Heraclea Lyncestis

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Heraclea Lyncestis


Heraclea Lyncestis

Heraclea Lyncestis also spelled Herakleia Lynkestis (Greek: Ἡράκλεια Λυγκηστίς or Ἡράκλεια Λύγκου) was an ancient Greek city situated 2 km south of the present-day town of Bitola, Republic of Macedonia. It was founded by Philip II of Macedon in the middle of the 4th century BC, after he had conquered the surrounding region of Lynkestis and incorporated it into his kingdom of Macedon. The city was named in honor of the mythological Greek hero Heracles. The epithet Lynkestis means "the Land of the Lynx" in Greek.


Heraclea was a strategically important town during the Hellenistic period, as it was at the edge of Macedon's border with Epirus to the west, and to the non-Greek world to the north, until the middle of the 2nd century BC, when the Romans conquered Macedon and destroyed its political power. The Romans divided Macedonia into 4 regions and Heraclea was in the fourth region. The main Roman road in the area, Via Egnatia went through Heraclea, and Heraclea was an important stop. The prosperity of the city was maintained mainly due to this road. Objects discovered from the time of Roman rule in Heraclea are: Votive monuments, a portico, thermae (baths), a theatre and town walls. In the early Christian period, Heraclea was an important Episcopal seat. Some of its bishops are mentioned in synods in Serdica and other nearby towns. From this period are the ensembles of the Small and Great (Large, Big) basilica. The Grave (Funeral) basilica with a necropolis is located east of the theatre.



The Roman emperor Hadrian built the theater in the center of the town, on a hill, when many buildings in the roman province of Macedonia were being restored. It began being used during the reign of Antoninus Pius. Discovered in 1931, a small bone ticket for a seat in the 14th (out of 20) row is the earliest known proof of the theater’s existence. The theatre itself wasn’t discovered until 1968. Inside the theater there were three animal cages and in the western part a tunnel. The theater went out of use during the late 4th century AD, when gladiator fights in the Roman Empire were banned, due to the spread of Christianity, the formulation of the Eastern Roman Empire, and the abandonment of, what was then perceived as, pagan rituals and entertainment.


In the early Byzantine period (4th to 6th centuries AD) Heraclea was an important episcopal centre. Some of its bishops have been noted in the acts of the Church Councils as bishop Evagrius of Heraclea in the Acts of the Sardica Council from 343 AD. A Small and a Great (Large) basilica, the bishop's residence, a Funeral (grave) basilica near the necropolis are some of the remains of this period. Three naves in the Great Basilica are covered with mosaics of very rich floral and figurative iconography; these well preserved mosaics are often regarded as fine examples of the early Christian art period. Other bishops from Heraclea are known between 4th and 6th century AD as bishop Quintilinus mentioned in the Acts of the Second Council of Ephesus, from 449 AD. The city was sacked by Ostrogoth/Visigoth forces, commanded by Theodoric the Great in 472 AD and, despite a large gift to him from the city's bishop, it was sacked again in 479 AD. It was restored in the late 5th and early 6th century.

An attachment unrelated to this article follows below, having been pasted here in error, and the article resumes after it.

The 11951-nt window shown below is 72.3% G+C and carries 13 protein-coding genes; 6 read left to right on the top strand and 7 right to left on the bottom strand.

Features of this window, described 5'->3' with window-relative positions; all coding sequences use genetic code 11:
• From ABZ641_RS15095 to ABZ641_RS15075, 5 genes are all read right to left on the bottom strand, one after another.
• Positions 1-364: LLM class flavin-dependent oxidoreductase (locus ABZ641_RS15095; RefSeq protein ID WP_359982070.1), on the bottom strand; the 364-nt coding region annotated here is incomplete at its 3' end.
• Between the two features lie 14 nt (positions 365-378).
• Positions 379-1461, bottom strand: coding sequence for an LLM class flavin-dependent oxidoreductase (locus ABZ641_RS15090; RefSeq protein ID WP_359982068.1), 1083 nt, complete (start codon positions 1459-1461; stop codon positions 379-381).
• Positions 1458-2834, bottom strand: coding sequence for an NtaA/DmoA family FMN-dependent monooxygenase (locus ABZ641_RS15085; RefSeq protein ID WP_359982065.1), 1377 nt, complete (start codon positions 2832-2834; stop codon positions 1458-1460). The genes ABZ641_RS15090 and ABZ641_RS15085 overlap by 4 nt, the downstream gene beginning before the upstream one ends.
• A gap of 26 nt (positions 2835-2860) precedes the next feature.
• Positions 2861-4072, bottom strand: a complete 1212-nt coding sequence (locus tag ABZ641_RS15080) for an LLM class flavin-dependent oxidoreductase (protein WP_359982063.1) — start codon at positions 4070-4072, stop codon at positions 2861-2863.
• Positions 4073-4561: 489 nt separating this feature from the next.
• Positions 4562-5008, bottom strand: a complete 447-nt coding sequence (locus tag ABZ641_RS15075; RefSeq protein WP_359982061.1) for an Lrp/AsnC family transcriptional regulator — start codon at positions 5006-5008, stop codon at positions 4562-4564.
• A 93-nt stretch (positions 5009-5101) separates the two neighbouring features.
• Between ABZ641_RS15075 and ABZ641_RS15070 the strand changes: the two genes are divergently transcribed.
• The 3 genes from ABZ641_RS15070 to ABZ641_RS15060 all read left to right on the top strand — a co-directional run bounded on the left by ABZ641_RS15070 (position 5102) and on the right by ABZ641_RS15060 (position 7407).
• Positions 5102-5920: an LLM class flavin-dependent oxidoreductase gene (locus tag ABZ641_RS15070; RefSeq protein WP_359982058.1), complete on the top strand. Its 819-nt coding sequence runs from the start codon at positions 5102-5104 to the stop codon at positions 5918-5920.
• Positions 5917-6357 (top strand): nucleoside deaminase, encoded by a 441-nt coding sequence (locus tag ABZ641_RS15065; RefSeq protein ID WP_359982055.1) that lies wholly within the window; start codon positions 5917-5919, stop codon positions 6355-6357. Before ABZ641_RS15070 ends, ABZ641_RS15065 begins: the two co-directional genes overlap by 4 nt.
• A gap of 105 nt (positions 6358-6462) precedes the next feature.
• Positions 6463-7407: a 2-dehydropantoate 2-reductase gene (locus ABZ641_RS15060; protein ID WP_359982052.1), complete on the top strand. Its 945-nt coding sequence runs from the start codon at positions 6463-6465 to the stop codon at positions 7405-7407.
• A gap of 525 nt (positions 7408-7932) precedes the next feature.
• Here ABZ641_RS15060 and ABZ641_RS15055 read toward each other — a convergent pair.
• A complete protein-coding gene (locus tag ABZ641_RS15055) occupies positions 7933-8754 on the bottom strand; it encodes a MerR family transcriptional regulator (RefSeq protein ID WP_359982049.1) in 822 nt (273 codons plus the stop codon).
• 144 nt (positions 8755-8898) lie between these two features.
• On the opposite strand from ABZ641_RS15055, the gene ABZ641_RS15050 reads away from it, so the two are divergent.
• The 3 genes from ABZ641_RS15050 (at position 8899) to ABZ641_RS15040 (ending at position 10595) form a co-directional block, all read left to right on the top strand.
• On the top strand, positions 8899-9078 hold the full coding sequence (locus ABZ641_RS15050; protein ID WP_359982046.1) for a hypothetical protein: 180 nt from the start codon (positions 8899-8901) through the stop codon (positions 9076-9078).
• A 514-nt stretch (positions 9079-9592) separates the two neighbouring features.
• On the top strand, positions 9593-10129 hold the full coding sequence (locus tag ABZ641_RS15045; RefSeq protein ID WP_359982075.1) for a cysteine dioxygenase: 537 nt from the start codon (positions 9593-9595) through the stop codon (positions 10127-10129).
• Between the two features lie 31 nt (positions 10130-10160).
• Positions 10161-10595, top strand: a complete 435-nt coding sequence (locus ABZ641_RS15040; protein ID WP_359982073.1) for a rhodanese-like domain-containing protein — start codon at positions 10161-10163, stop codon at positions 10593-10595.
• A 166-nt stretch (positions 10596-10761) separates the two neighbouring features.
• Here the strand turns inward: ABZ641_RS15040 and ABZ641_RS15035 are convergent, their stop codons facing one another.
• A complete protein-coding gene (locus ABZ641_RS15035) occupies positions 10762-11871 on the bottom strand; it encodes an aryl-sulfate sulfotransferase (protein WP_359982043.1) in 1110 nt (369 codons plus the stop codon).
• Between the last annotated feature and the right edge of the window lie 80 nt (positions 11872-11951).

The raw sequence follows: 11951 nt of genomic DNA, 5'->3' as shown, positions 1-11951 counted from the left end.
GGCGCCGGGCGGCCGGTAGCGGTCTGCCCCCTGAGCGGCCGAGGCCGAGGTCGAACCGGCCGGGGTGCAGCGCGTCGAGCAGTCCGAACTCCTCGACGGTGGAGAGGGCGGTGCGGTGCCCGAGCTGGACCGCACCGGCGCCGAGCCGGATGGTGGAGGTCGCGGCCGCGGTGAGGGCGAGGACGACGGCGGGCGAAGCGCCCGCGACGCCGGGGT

brick pillars used to create hot gas flow under the heated floor


A small Basilica was discovered in excavations made before the World War II between 1936-1938. At first it was thought to be an ancient palace, but in the later research from 1960–1964, it became clear that it was an early Christian basilica. There is a decorated floor mosaic made by the technique "opus sectile" within the basilica and several rooms have been unearthed. The first room was used for baptizing and the second room in has a floor mosaic made by the technique "opus tessellatum". After creation of the complex Great Basilica, the function of these rooms was changed. By discovering the walls, architectonic plastic and floors were reconstructed electronically.













The Great Basilica is a monumental building with a room of open porch colonnades, a room of egzonarteks, one of narteks, two north annexes, and a room of three south annexes. The floors of these rooms are mosaic with geometric and floral designs. The mosaic in the narthex is of early Byzantine art, a big composition at a size of 100 m (328 ft). There are birds, trees, bushes, a red dog, which is a symbol of paradise, and animals beasts as a domain of the earth. This mosaic dates from the end of the 6th century. The Great Basilica is built on top of another one and was made sometime between the 4th.


The Great Basilica's mosaic floor is depicted on the reverse of the Macedonian 5000 denars banknote, issued in 1996.

The Mosaics








in the Museum










Roman Map

The Episcopacy Residence was excavated between 1970-1975. The western part was discovered first and the southern side is near the town wall. The luxury rooms are located in the eastern part. The 2nd, 3rd and 4th room all have mosaic floors. Between the 3rd and 4th room there is a hole that led to the eastern entrance of the residence. The hole was purposefully created between the 4th and 6th century.

Text from Wikipedia





Roman feet




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